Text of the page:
Back when I was in high school, weekend evenings were usually spent at the Murray household (home of my two friends Sean and Kerry). There was a large group of us, and we’d either stay at the house and watch bad horror movies and Saturday Night Live (the Hartman years!) or pile up into the Murray minivan and go out into town. It was all ridiculously fun and innocuously entertaining in the way only teenagers can enjoy.
One Saturday evening, on the way to the house, I was changing the channel and heard the voice of Garrison Keillor. He was in the middle of the News from Lake Wobegon on the Prairie Home Companion. I didn’t know this though. All I knew was that there was this guy on the radio telling this amazing story. The story was about how almost getting caught is sometimes worse than actually getting caught, and while I don’t remember the specific details, I do remember being mesmerized by Keillor’s tale.
When I arrived at the Murray’s house, excited as I was to start the evening with my friends, the story wasn’t over. I parked the car in the driveway and I waited another ten minutes for Keillor to finish. It was amazing. And when I realized that he did this every Saturday, and had been doing this for years already, I was thrilled. I made an honest effort to be driving in the car (the idea of listening to the radio at home didn’t work for me) early Saturday evening or Sunday afternoon (when they repeated the previous night’s broadcast) to hear the News from Lake Wobegon.
Over the years, I bought the tapes and CDs of the Prairie Home Companion series, and when I moved to Poland, I made an effort to download the News from Lake Wobegon when they were posted online (though now it’s done automatically through some sweet podcasts on iTunes). I love how the characters in Lake Wobegon are able to age and evolve, and that over the course of 35 years Keillor has created an entire universe out of a small town.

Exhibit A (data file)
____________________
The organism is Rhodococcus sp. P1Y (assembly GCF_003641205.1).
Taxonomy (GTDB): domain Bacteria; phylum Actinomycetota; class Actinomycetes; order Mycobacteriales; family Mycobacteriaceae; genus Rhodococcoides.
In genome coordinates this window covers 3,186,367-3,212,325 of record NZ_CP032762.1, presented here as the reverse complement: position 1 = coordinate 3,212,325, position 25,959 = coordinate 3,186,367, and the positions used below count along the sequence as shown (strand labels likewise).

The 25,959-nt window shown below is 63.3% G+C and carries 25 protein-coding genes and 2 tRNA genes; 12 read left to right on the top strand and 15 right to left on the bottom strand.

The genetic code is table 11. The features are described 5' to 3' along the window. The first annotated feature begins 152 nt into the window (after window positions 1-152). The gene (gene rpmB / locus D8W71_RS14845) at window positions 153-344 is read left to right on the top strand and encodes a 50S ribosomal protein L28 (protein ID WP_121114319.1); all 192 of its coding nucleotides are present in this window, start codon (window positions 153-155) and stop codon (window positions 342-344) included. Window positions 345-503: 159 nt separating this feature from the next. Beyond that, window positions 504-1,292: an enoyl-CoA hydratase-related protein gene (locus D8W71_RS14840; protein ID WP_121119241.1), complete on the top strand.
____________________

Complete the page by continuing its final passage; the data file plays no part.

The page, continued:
I love Keillor’s storytelling, and I find it frustrating that people tend to overlook his work when talking about American fiction. There is something specifically American about his stories that I feel make his particular brand of writing to be culturally important. I believe that the best of America is built on myths, and that the core of what the country is about is fortified through our ability to tell stories, and very few modern writers have contributed to the myth-building of America like Keillor has.
I just thought that since today everyone is going to feel compelled to reflect on an American tragedy, that it would be important to instead focus on some of the things that make the country so wonderful, like its storytellers.
Here’s to Garrison Keillor and the America he has helped to build.